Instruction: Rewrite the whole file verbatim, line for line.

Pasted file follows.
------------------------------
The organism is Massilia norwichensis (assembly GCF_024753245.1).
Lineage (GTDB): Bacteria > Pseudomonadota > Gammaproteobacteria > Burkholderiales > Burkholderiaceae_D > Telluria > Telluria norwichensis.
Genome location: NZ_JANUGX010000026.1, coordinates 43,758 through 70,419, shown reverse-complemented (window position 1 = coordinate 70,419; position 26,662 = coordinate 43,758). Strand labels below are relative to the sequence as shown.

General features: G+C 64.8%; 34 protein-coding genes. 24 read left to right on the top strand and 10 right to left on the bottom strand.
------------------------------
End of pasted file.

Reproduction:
The organism is Massilia norwichensis (assembly GCF_024753245.1).
Lineage (GTDB): Bacteria > Pseudomonadota > Gammaproteobacteria > Burkholderiales > Burkholderiaceae_D > Telluria > Telluria norwichensis.
Genome location: NZ_JANUGX010000026.1, coordinates 43,758 through 70,419, shown reverse-complemented (window position 1 = coordinate 70,419; position 26,662 = coordinate 43,758). Strand labels below are relative to the sequence as shown.

General features: G+C 64.8%; 34 protein-coding genes. 24 read left to right on the top strand and 10 right to left on the bottom strand.